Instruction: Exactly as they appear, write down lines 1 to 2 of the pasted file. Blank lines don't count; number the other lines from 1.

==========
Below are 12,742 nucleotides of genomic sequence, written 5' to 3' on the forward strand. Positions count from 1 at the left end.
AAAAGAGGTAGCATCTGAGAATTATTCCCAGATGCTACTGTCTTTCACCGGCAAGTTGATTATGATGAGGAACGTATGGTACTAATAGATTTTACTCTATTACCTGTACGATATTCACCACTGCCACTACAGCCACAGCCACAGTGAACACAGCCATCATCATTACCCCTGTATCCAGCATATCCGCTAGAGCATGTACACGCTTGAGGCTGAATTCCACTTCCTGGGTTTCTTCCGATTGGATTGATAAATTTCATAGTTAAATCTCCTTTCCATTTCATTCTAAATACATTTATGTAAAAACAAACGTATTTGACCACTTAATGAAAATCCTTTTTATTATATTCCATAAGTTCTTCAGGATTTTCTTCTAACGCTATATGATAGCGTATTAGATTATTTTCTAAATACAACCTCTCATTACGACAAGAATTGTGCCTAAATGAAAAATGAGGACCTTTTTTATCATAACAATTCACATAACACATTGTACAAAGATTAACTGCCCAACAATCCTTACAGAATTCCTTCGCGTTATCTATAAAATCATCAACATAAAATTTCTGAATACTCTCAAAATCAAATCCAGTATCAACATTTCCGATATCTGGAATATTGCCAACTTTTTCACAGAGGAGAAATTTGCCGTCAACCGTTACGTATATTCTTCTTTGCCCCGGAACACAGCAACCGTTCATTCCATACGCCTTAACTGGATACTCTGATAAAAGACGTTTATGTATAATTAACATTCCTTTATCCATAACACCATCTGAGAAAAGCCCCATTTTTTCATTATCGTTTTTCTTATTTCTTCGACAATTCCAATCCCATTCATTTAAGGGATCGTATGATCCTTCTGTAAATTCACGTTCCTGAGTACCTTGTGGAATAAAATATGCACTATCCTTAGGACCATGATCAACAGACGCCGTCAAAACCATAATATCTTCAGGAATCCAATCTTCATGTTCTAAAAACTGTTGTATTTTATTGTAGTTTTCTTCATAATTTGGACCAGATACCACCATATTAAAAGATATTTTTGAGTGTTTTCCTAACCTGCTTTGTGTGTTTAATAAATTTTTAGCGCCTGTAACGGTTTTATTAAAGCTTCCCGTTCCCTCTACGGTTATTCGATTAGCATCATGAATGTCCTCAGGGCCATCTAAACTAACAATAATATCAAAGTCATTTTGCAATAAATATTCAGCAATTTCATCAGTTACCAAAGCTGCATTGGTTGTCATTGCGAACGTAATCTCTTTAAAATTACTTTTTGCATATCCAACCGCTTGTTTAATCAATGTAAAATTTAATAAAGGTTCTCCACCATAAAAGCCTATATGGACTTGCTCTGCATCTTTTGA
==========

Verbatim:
Below are 12,742 nucleotides of genomic sequence, written 5' to 3' on the forward strand. Positions count from 1 at the left end.
AAAAGAGGTAGCATCTGAGAATTATTCCCAGATGCTACTGTCTTTCACCGGCAAGTTGATTATGATGAGGAACGTATGGTACTAATAGATTTTACTCTATTACCTGTACGATATTCACCACTGCCACTACAGCCACAGCCACAGTGAACACAGCCATCATCATTACCCCTGTATCCAGCATATCCGCTAGAGCATGTACACGCTTGAGGCTGAATTCCACTTCCTGGGTTTCTTCCGATTGGATTGATAAATTTCATAGTTAAATCTCCTTTCCATTTCATTCTAAATACATTTATGTAAAAACAAACGTATTTGACCACTTAATGAAAATCCTTTTTATTATATTCCATAAGTTCTTCAGGATTTTCTTCTAACGCTATATGATAGCGTATTAGATTATTTTCTAAATACAACCTCTCATTACGACAAGAATTGTGCCTAAATGAAAAATGAGGACCTTTTTTATCATAACAATTCACATAACACATTGTACAAAGATTAACTGCCCAACAATCCTTACAGAATTCCTTCGCGTTATCTATAAAATCATCAACATAAAATTTCTGAATACTCTCAAAATCAAATCCAGTATCAACATTTCCGATATCTGGAATATTGCCAACTTTTTCACAGAGGAGAAATTTGCCGTCAACCGTTACGTATATTCTTCTTTGCCCCGGAACACAGCAACCGTTCATTCCATACGCCTTAACTGGATACTCTGATAAAAGACGTTTATGTATAATTAACATTCCTTTATCCATAACACCATCTGAGAAAAGCCCCATTTTTTCATTATCGTTTTTCTTATTTCTTCGACAATTCCAATCCCATTCATTTAAGGGATCGTATGATCCTTCTGTAAATTCACGTTCCTGAGTACCTTGTGGAATAAAATATGCACTATCCTTAGGACCATGATCAACAGACGCCGTCAAAACCATAATATCTTCAGGAATCCAATCTTCATGTTCTAAAAACTGTTGTATTTTATTGTAGTTTTCTTCATAATTTGGACCAGATACCACCATATTAAAAGATATTTTTGAGTGTTTTCCTAACCTGCTTTGTGTGTTTAATAAATTTTTAGCGCCTGTAACGGTTTTATTAAAGCTTCCCGTTCCCTCTACGGTTATTCGATTAGCATCATGAATGTCCTCAGGGCCATCTAAACTAACAATAATATCAAAGTCATTTTGCAATAAATATTCAGCAATTTCATCAGTTACCAAAGCTGCATTGGTTGTCATTGCGAACGTAATCTCTTTAAAATTACTTTTTGCATATCCAACCGCTTGTTTAATCAATGTAAAATTTAATAAAGGTTCTCCACCATAAAAGCCTATATGGACTTGCTCTGCATCTTTTGA